As I headed towards Brighton's Concorde 2 for tonight's gig, it dawned on me that despite catching this band several times over the past few years, this was the first time I'd be seeing The Joy Formidable at one of their own shows. I had somehow manage to knock up my count of watching the band live at numerous festivals as they toured and promoted their debut album The Big Roar solidly, and had wedged themselves firmly into my collection of favourite festival acts. Tonight they return with second album Wolfs Law following support slots for the likes of Muse and Foo Fighters, so I was interested to see how the band were at one of their own shows.

Appearing onstage to the sounds of wolves howling, backed by a huge glowing outline of a wolf head, along with the howling cheers from the crowd (you're getting the theme here right?) the band launch straight into 'Cholla', 'Austere' and ‘Ladder’. The sound is huge (earplugs are shoved firmly in by this point), as are the projections on the wall behind the band - everything is massive. Touring with those epic rock bands have certainly done The Joy Formidable no harm as their sound and visuals already exceed that of Concorde, which is no mean feat. They actually managed to bring some of that epic stadium rock and compress it into the small confines of the venue, so I'm thinking that this is potentially a sign that this may be their last tour of small venues.

The minuscule Ritzy Bryan (or the "clumsiest midget in rock" as bassist Rhydian Dafydd affectionately calls her tonight) jumps between her trademark wide-eyed stare, waggling a finger at the crowd, to jumping around the stage manically like any self-respecting rocker. Whether it's a heaver piece like 'The Greatest Light', or something a tad more tender along the lines of 'Silent Treatment' she commands the audience and is one helluva strong front-woman, all with a permanent grin across her face. But then again, she doesn't have the hardest crowd to work with this evening, as cries of "BE MY WIFE RITZY" rise up from both male and female audience members alike, she's already got everyone under her spell.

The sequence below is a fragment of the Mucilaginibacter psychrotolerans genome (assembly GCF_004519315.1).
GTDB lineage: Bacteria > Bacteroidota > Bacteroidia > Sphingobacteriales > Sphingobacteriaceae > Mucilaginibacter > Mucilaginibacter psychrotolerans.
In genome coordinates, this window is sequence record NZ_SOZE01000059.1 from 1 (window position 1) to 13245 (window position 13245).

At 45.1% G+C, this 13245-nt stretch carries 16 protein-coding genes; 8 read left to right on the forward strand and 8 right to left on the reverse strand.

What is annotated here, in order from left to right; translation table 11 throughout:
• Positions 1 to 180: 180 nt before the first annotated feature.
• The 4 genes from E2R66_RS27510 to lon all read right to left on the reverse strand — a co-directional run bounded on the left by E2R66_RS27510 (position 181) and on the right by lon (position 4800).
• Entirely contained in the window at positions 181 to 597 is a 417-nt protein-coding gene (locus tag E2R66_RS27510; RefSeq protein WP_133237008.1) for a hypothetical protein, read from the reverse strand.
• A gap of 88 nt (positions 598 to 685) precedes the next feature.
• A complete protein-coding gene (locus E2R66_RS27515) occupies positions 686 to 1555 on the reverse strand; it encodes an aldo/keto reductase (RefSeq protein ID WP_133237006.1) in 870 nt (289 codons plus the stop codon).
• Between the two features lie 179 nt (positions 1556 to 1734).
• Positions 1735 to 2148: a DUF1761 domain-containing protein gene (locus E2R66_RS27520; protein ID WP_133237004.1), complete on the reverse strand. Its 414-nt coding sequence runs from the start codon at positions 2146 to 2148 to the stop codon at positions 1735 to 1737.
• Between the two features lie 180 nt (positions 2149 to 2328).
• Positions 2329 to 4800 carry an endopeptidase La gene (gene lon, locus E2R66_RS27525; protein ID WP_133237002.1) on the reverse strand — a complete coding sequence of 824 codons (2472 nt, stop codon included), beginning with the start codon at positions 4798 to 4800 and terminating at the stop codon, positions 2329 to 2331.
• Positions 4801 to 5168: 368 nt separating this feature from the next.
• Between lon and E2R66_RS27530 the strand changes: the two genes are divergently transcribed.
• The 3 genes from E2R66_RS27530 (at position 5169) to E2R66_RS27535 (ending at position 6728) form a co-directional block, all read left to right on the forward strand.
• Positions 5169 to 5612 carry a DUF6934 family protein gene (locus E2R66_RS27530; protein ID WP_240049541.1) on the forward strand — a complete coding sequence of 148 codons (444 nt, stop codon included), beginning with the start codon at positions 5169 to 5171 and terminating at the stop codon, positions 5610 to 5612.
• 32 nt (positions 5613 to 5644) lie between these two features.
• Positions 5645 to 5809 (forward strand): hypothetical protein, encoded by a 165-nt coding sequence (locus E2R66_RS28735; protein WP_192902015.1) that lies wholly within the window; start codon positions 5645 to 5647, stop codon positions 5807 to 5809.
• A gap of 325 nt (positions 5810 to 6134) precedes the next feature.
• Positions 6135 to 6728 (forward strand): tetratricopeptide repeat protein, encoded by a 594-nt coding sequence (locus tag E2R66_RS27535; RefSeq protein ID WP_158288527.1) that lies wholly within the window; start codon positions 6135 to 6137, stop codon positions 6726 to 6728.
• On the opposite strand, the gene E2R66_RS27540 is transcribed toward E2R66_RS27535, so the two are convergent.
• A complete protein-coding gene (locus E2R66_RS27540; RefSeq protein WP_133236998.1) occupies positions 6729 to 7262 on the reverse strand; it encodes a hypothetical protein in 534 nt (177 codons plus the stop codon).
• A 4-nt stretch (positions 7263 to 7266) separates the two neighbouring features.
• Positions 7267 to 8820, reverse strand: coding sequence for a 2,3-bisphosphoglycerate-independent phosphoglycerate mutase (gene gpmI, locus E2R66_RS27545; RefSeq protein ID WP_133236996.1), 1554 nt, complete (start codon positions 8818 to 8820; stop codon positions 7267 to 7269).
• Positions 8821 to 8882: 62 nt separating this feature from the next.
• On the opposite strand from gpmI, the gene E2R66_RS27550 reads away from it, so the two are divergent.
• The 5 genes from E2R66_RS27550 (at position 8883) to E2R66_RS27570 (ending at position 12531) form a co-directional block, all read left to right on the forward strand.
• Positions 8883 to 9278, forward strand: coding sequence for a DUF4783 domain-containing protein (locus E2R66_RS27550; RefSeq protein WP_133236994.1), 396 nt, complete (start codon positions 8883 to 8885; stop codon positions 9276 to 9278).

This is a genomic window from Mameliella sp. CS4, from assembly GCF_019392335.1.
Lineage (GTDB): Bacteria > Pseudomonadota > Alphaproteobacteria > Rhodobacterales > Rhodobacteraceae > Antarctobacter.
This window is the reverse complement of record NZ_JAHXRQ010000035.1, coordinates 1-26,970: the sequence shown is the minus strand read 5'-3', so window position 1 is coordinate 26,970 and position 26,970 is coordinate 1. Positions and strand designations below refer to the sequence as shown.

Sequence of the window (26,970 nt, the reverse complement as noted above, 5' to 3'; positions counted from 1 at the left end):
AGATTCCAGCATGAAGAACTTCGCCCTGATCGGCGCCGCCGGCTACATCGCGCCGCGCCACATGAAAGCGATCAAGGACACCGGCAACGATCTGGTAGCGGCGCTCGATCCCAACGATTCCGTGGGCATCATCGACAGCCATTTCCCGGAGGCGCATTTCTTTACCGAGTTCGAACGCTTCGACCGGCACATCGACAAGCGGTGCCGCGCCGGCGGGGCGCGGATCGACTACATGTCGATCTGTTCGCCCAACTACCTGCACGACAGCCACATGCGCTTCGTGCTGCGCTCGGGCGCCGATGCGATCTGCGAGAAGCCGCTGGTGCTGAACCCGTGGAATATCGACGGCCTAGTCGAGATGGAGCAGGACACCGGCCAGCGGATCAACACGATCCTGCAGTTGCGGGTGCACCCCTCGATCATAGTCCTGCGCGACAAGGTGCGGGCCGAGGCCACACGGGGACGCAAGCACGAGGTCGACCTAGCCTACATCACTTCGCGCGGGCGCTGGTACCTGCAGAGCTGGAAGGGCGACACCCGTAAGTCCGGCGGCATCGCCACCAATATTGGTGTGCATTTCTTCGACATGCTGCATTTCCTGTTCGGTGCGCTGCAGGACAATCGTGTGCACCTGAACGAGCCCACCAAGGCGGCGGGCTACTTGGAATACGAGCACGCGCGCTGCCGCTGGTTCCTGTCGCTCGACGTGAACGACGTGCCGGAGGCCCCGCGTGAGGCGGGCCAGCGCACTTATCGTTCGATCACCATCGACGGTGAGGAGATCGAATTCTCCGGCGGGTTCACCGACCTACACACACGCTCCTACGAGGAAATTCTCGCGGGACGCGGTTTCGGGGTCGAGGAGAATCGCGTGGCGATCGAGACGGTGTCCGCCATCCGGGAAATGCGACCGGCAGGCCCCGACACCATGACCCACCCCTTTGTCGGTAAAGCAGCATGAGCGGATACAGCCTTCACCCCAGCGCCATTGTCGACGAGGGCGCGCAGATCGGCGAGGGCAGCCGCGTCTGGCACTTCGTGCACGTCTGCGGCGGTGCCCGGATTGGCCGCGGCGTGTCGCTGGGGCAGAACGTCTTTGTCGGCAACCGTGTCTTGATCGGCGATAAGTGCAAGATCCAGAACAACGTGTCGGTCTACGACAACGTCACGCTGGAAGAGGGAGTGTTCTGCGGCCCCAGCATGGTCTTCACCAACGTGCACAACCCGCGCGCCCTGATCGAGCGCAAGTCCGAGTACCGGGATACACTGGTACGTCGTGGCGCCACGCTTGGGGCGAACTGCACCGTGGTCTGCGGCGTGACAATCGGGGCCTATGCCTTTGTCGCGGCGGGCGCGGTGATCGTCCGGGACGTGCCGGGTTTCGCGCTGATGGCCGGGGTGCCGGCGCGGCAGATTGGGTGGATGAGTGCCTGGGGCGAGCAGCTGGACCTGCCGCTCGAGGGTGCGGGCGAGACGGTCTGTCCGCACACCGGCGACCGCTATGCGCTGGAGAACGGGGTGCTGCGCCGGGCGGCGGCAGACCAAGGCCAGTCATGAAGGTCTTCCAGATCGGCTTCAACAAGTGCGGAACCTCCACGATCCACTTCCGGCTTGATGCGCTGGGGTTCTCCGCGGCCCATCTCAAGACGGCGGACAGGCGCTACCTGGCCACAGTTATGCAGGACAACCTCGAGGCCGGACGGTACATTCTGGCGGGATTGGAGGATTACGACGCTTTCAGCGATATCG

But for all the arena rock that’s happening on stage, the band haven't lost any of that banter. Except it's more than just a bit of banter with The Joy Formidable, it's far more personal than that (thought naturally, we all needed to know about drummer Matt's obsession with SMASH; "you can feed six people from one packet," apparently). Ritzy points out members of the audience that she recognises from their previous performance in Brighton, telling us she'd been hoping to find the guy who had given her a "vag lift" after a stage invasion at Audio in hope she could get him back. Seems 'that guy' was keeping quiet tonight though. Ritzy also gives a shout-out to a Scottish fan who'd travelled the length of the country to be at the show. There's such a level of intimacy with the audience, as the band genuinely do seem to give a crap about those who have come to see them.

Material from both albums sit well together intertwined on the setlist, we even get a track harking back to the 'A Balloon Called Moaning' days as 'While The Flies' is dedicated to some of those long-term fans of the band. The mosh-pit in-front of the stage never settled for a moment regardless of whether it was old or new material, even the ballads don't get a break tonight - it's a constant onslaught.

I don't expect to be seeing The Joy Formidable on this venue circuit much longer; I can hear the Academy sized venues calling out and longing for a band as great as this one. And as the band come to end their set with 'Whirring', all eyes turn to the massive gong at the side of the stage that the band carry around with them. It sits there all this time onstage, during every set, just waiting for this one song before it's used to its full effect, usually by crazed looking Ritzy, but tonight it's Matt turn. What other band carries around such a large instrument for the sake of one song?

Exactly. And that is why The Joy Formidable are brilliant.